Excerpt from College Success Without Losing Your Mind: A Guide For Single Mothers
As a single parent going back to college, your time is valuable. You may have mastered certain subjects through life experience, hobbies, on-the-job training, or a previous college degree. If that’s the case, it makes no sense to spend valuable dollars repeating those subjects in college. Since college is expensive and requires a good chunk of time, it is wise to explore ways to save time and money. Completing your college degree ahead of schedule will help you meet this goal.
Prior to enrolling in college, I found out about the College Level Examination Program (CLEP) offered by College Board. The first thing I did was to check the CLEP policy of the college I wanted to attend. I discovered I could test out of six of the ten prerequisite courses required for admission to the nursing program. This was music to my ears since I not only could save time, I could save thousands of dollars too.
Taking and passing a CLEP test is a cost-efficient and time-saving alternative for any person considering going back to college – particularly single moms with limited resources. A student who successfully takes CLEP exams can receive credit hours from a college that accepts CLEP test scores. These credit transfer hours can add up, possibly reducing the number of semesters you may need to complete your college degree. The fewer semesters you need to get a degree, the less your overall cost of college. That leaves you with more time and money to pursue your other goals.
This is one reason it is so critical to do a lot of research before making any decision. You’d be amazed how much free information you can find if you spend some time doing research.
The information I gathered through research helped me create my college success plan which included the courses I could successfully test out of.
When I had the first meeting with the college’s nursing program adviser, I was confident that I had a good plan. I outlined my plan and informed the program adviser that I planned to test out of six prerequisite courses. The adviser was quite impressed that I had done my homework and knew the path I wanted to take to achieve my goal. It was probably the shortest advising session she ever had.
I took and passed seven CLEP exams, and earned twenty-four college credits. I am convinced that taking and passing six CLEP exams in two weeks was part of the reason I was admitted into the nursing program on my first attempt.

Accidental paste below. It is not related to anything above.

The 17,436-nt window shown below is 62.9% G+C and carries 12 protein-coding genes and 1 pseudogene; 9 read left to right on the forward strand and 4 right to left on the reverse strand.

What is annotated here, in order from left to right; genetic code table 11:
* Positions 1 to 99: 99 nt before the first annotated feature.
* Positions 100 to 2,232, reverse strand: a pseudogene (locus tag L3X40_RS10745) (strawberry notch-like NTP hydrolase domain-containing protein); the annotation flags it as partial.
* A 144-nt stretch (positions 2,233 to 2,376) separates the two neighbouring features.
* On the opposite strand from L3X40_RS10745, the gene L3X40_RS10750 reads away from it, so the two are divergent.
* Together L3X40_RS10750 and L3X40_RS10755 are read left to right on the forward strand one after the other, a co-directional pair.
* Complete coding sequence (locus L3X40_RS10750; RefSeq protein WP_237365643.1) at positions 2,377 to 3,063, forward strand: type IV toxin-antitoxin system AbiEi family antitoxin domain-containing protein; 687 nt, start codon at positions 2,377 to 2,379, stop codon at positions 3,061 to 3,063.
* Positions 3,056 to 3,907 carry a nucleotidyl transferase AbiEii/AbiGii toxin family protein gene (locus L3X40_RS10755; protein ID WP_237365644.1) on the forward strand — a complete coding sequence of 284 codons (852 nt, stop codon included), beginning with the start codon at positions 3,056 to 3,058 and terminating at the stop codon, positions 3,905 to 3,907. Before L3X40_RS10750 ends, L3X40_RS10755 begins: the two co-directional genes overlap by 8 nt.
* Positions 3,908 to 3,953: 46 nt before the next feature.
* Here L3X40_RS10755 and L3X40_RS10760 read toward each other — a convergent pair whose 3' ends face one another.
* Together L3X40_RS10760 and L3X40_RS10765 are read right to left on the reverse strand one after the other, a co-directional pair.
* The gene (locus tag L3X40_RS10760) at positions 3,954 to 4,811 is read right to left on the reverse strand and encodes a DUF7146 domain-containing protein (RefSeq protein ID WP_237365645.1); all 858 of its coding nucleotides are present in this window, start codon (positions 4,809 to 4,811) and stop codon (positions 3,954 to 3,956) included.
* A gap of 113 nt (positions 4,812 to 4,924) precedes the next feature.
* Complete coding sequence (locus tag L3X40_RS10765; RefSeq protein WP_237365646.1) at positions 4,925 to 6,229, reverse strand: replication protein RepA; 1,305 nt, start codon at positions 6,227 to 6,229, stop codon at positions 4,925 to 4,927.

The first CLEP test I passed was the biology exam. When I took the test, I was enrolled in introductory algebra which was a prerequisite for intermediate algebra. After that, I had to complete intermediate algebra before I could enroll in the general biology class which was a prerequisite class for human anatomy and physiology 1. If I had followed the sequence of courses, it would have taken me three semesters before I could enroll in the human anatomy class.
By taking the Biology exam, I eliminated intermediate algebra and general biology, and saved two semesters worth of time, tuition, and living expenses.
No wonder some people look at me in disbelief when I tell them it took me only three years to complete the prerequisite courses and nursing program. Some assume I’m a Licensed Practical Nurse when I tell them how long it took me to become a nurse. Each year, many students waste a lot of time taking unnecessary classes because they are ignorant about the credit by examination program.
What to know before taking a CLEP exam
Before taking a test, make sure you know the passing score your college requires. I passed the biology exam with a score of 50 which was the score required by my college to receive credit for the course. I was fortunate since you had to wait six months to repeat an exam if you were unsuccessful (wait time is now three months). That’s probably the only negative thing about the CLEP exam. It would be nice if you could repeat the test after a few more weeks of preparation.
A love affair begins
Taking and passing the CLEP biology exam was the beginning of my love affair with College Board and CLEP. Passing the biology exam (yes, by the skin of my teeth) allowed me to enroll in the human anatomy class in the summer of 2009. It was an intensive six-week class. I attended college four days a week for about 5 or 6 hours a day. I was 8 months pregnant at the time, and felt like it.
My plan was to complete all the prerequisite courses except human anatomy 2 and microbiology before the nursing admission deadline in September 2009. The nursing program allowed students to apply for admission while still enrolled in microbiology and human anatomy 2. Many nursing programs don’t allow students to apply for admission until they have completed all the prerequisite courses.